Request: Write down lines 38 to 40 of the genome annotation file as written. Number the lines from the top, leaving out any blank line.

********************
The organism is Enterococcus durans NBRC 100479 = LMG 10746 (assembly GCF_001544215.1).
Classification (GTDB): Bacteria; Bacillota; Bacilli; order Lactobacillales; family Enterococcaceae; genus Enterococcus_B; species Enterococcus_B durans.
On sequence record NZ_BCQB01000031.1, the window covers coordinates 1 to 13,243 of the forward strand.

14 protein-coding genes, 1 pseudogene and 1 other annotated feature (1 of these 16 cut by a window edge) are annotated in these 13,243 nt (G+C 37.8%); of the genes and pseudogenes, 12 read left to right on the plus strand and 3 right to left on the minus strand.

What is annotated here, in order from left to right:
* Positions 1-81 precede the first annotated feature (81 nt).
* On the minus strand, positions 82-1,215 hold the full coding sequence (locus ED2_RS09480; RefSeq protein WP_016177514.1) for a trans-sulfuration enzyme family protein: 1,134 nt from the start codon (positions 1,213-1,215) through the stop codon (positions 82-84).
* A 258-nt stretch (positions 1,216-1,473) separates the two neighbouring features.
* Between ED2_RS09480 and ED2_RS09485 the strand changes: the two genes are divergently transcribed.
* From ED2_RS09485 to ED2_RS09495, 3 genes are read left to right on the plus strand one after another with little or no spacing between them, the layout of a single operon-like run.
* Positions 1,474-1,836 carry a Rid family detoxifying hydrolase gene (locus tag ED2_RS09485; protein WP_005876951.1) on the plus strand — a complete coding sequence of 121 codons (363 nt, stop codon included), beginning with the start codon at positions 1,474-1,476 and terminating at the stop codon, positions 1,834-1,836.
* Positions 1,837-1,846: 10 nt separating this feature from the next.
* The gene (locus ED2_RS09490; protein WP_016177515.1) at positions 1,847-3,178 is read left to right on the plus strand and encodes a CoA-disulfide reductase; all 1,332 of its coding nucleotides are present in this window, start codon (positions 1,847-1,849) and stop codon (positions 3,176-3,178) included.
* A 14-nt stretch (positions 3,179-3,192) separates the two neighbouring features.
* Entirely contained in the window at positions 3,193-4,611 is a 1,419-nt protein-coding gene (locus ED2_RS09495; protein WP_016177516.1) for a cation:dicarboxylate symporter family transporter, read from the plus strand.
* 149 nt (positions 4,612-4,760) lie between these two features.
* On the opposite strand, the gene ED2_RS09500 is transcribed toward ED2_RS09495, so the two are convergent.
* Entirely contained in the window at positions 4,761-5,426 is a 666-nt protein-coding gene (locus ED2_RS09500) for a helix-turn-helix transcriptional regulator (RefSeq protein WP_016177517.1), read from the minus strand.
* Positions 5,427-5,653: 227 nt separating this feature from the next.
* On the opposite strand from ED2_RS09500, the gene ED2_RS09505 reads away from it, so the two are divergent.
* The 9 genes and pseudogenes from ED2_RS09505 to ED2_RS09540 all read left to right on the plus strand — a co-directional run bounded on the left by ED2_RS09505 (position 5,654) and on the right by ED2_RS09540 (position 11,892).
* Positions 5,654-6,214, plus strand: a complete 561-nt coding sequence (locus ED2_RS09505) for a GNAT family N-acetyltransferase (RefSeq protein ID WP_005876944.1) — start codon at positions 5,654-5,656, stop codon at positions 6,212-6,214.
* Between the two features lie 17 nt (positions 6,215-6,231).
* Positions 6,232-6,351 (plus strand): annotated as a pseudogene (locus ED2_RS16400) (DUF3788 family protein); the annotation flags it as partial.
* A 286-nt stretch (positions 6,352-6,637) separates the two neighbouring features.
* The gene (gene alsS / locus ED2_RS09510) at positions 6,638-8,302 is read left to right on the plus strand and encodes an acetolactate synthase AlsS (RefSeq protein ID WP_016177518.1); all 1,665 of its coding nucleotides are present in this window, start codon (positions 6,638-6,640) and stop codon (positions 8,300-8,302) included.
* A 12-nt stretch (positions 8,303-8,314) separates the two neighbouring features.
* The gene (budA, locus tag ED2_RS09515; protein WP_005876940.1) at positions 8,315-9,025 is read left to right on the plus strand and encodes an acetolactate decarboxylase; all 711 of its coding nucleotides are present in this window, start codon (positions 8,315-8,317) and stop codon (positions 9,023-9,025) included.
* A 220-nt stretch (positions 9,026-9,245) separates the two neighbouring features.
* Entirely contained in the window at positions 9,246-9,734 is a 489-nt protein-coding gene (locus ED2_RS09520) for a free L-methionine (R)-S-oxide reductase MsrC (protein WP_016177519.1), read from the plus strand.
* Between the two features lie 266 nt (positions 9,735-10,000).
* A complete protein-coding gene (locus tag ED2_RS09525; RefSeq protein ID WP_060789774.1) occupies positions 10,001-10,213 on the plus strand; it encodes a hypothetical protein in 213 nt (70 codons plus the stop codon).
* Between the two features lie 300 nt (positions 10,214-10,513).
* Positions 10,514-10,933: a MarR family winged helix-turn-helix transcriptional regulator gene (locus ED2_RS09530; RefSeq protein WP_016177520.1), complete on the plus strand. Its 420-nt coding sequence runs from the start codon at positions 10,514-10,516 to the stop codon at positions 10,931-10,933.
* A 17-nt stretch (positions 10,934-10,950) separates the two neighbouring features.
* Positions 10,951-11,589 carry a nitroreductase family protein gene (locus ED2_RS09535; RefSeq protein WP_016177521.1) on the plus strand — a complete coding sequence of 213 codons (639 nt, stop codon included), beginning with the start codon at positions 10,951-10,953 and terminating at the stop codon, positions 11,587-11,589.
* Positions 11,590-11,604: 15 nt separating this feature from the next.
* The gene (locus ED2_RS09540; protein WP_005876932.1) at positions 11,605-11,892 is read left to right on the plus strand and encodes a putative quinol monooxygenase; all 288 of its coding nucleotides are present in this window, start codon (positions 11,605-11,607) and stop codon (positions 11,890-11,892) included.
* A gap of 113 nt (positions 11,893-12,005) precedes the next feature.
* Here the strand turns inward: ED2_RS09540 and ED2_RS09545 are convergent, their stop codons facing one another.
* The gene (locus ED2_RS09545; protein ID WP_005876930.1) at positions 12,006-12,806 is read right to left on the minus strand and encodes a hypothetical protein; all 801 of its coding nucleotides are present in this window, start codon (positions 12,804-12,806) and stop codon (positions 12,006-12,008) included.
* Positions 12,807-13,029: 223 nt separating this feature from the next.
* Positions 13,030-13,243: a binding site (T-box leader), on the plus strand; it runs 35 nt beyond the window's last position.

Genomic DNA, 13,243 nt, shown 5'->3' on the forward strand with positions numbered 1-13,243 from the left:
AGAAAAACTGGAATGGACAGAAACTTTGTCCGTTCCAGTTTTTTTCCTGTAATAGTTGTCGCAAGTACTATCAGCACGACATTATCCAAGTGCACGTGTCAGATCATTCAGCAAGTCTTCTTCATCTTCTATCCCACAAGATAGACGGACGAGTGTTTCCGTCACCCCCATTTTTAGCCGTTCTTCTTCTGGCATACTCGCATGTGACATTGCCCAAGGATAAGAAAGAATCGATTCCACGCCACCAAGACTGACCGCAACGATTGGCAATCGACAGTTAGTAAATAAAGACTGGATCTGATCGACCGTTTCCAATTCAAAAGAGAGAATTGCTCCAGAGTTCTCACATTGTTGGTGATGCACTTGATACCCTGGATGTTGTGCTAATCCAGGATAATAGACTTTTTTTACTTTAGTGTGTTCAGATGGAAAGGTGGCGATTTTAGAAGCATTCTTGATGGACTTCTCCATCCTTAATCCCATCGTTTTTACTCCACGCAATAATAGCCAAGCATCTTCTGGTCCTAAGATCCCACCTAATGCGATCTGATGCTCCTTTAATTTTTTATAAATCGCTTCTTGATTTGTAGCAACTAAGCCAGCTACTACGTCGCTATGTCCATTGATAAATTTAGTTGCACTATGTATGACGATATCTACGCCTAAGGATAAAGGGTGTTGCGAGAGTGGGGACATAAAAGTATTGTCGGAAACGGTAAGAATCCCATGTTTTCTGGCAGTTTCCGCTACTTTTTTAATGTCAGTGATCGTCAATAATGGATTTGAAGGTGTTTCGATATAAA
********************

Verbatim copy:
* The gene (locus ED2_RS09540; protein WP_005876932.1) at positions 11,605-11,892 is read left to right on the plus strand and encodes a putative quinol monooxygenase; all 288 of its coding nucleotides are present in this window, start codon (positions 11,605-11,607) and stop codon (positions 11,890-11,892) included.
* A gap of 113 nt (positions 11,893-12,005) precedes the next feature.
* Here the strand turns inward: ED2_RS09540 and ED2_RS09545 are convergent, their stop codons facing one another.